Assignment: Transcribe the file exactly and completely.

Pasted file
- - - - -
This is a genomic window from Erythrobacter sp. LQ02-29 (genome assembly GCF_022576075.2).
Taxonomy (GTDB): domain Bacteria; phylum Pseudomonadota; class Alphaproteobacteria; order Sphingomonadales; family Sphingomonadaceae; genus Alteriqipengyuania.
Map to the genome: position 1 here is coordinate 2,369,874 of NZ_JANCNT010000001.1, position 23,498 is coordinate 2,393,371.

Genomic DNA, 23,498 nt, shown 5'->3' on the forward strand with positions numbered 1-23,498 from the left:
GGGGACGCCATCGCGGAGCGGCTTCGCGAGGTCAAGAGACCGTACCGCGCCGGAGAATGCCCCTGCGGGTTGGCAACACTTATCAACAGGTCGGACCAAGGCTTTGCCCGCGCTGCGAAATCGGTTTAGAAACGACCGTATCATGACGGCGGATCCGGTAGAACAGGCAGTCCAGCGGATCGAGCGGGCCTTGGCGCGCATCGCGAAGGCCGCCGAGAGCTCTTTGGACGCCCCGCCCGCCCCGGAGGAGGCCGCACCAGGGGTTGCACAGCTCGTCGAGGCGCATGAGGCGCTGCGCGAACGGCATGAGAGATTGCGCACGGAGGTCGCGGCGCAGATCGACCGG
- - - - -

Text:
This is a genomic window from Erythrobacter sp. LQ02-29 (genome assembly GCF_022576075.2).
Taxonomy (GTDB): domain Bacteria; phylum Pseudomonadota; class Alphaproteobacteria; order Sphingomonadales; family Sphingomonadaceae; genus Alteriqipengyuania.
Map to the genome: position 1 here is coordinate 2,369,874 of NZ_JANCNT010000001.1, position 23,498 is coordinate 2,393,371.

Genomic DNA, 23,498 nt, shown 5'->3' on the forward strand with positions numbered 1-23,498 from the left:
GGGGACGCCATCGCGGAGCGGCTTCGCGAGGTCAAGAGACCGTACCGCGCCGGAGAATGCCCCTGCGGGTTGGCAACACTTATCAACAGGTCGGACCAAGGCTTTGCCCGCGCTGCGAAATCGGTTTAGAAACGACCGTATCATGACGGCGGATCCGGTAGAACAGGCAGTCCAGCGGATCGAGCGGGCCTTGGCGCGCATCGCGAAGGCCGCCGAGAGCTCTTTGGACGCCCCGCCCGCCCCGGAGGAGGCCGCACCAGGGGTTGCACAGCTCGTCGAGGCGCATGAGGCGCTGCGCGAACGGCATGAGAGATTGCGCACGGAGGTCGCGGCGCAGATCGACCGG